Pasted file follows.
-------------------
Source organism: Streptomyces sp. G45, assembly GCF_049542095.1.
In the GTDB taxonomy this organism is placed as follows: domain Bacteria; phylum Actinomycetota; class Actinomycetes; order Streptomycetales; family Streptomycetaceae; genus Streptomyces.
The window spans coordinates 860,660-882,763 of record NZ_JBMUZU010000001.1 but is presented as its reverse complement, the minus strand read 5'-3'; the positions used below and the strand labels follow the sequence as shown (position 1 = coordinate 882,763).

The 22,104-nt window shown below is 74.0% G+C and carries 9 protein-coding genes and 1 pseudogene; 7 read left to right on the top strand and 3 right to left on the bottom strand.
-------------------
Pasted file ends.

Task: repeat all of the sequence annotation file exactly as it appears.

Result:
Source organism: Streptomyces sp. G45, assembly GCF_049542095.1.
In the GTDB taxonomy this organism is placed as follows: domain Bacteria; phylum Actinomycetota; class Actinomycetes; order Streptomycetales; family Streptomycetaceae; genus Streptomyces.
The window spans coordinates 860,660-882,763 of record NZ_JBMUZU010000001.1 but is presented as its reverse complement, the minus strand read 5'-3'; the positions used below and the strand labels follow the sequence as shown (position 1 = coordinate 882,763).

The 22,104-nt window shown below is 74.0% G+C and carries 9 protein-coding genes and 1 pseudogene; 7 read left to right on the top strand and 3 right to left on the bottom strand.